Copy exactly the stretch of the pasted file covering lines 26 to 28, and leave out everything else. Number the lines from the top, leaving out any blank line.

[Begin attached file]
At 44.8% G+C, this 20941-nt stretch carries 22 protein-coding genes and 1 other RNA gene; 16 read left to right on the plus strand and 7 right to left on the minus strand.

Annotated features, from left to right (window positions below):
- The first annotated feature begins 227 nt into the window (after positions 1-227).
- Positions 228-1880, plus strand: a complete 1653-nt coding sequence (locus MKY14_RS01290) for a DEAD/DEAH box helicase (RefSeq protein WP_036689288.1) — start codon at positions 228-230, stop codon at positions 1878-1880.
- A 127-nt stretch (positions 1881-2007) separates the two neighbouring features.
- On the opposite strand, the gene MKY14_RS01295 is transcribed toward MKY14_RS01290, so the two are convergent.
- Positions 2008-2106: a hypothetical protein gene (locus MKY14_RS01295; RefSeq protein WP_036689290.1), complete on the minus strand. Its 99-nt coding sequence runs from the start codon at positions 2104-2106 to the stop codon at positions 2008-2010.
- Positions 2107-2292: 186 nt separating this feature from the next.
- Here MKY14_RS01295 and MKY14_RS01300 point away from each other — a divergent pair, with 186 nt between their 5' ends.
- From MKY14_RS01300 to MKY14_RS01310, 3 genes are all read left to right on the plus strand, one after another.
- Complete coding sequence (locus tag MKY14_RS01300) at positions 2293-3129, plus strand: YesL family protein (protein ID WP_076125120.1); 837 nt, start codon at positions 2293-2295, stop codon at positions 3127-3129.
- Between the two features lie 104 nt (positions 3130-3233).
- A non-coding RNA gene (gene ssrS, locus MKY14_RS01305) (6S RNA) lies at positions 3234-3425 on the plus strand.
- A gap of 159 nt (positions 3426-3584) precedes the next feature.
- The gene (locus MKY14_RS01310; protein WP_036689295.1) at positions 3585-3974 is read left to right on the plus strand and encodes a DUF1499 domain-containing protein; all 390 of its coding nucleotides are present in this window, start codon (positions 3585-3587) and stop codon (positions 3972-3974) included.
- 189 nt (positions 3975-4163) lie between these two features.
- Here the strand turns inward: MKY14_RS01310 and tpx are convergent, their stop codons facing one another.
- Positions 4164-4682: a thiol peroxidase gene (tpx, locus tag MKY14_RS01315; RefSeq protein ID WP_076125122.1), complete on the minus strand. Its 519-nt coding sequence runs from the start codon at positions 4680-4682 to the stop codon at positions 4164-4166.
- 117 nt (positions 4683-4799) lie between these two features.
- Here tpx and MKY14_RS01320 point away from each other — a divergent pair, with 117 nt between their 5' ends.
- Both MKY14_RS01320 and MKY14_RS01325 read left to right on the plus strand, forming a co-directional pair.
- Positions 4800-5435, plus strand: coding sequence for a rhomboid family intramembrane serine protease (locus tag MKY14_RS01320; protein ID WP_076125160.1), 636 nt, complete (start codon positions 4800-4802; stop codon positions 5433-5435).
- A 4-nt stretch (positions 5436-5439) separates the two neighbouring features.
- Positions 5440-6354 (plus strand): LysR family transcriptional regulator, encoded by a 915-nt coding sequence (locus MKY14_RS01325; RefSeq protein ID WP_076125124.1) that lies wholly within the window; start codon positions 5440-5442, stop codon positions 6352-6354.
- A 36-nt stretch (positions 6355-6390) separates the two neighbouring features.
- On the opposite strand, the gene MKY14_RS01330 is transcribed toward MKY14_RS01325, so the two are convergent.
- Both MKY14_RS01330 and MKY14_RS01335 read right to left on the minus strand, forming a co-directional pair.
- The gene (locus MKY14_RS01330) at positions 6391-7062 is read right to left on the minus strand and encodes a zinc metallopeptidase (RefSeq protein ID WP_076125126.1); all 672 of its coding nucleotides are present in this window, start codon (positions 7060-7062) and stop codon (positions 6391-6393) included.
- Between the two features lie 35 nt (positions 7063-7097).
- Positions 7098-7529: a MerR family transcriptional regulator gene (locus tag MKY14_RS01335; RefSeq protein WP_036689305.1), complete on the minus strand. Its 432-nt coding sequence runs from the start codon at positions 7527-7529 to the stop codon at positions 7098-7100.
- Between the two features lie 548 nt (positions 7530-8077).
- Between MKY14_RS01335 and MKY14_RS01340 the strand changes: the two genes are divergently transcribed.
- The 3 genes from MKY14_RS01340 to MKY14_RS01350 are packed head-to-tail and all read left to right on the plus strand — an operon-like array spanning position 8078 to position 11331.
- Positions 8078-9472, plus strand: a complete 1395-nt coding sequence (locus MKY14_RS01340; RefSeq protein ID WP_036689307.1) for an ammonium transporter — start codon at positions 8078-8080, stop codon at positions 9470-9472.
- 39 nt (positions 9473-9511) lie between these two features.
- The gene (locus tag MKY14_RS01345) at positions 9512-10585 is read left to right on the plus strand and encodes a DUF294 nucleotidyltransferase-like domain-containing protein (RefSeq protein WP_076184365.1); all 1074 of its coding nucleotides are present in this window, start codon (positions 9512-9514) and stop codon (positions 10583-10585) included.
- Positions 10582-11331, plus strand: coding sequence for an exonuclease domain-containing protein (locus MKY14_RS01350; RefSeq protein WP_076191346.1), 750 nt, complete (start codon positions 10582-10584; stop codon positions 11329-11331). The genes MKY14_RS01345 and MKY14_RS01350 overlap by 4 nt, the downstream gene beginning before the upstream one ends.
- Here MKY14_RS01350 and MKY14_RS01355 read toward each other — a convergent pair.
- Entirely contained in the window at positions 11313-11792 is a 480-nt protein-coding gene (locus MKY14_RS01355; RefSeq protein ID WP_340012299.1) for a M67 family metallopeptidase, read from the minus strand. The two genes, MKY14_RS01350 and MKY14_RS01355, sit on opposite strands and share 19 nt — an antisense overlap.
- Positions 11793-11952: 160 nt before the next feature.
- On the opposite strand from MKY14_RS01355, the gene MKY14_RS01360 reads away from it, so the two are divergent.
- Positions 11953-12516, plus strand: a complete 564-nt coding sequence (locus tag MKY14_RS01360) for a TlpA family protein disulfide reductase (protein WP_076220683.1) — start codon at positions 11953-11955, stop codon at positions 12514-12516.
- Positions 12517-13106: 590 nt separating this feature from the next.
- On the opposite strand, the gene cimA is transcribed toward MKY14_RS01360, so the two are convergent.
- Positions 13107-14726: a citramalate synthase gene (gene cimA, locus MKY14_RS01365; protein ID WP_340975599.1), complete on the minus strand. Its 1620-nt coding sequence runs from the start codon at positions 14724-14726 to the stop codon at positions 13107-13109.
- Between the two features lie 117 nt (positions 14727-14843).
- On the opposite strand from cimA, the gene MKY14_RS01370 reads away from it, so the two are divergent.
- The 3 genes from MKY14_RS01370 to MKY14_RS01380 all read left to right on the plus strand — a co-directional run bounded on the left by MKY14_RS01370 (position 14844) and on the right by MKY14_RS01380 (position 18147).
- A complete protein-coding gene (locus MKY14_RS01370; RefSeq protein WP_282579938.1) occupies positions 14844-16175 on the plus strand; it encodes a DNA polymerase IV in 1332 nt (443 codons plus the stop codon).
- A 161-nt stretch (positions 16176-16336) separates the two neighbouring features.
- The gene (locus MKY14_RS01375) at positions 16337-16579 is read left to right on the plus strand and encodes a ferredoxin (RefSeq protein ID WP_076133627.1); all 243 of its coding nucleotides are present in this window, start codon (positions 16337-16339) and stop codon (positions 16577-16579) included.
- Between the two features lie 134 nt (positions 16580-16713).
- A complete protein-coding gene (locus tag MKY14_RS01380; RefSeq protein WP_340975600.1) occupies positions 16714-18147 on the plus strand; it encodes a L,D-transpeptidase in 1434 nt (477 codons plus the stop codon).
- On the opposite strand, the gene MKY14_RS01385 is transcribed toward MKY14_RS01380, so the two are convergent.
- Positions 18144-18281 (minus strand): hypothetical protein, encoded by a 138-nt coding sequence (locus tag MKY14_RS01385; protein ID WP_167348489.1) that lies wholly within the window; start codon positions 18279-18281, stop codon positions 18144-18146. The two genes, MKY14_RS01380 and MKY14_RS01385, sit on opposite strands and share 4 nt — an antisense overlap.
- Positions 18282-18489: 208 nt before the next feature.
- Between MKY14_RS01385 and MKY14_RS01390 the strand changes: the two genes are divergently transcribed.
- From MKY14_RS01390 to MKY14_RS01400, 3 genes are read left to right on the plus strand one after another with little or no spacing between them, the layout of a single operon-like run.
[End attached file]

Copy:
- On the opposite strand, the gene MKY14_RS01330 is transcribed toward MKY14_RS01325, so the two are convergent.
- Both MKY14_RS01330 and MKY14_RS01335 read right to left on the minus strand, forming a co-directional pair.
- The gene (locus MKY14_RS01330) at positions 6391-7062 is read right to left on the minus strand and encodes a zinc metallopeptidase (RefSeq protein ID WP_076125126.1); all 672 of its coding nucleotides are present in this window, start codon (positions 7060-7062) and stop codon (positions 6391-6393) included.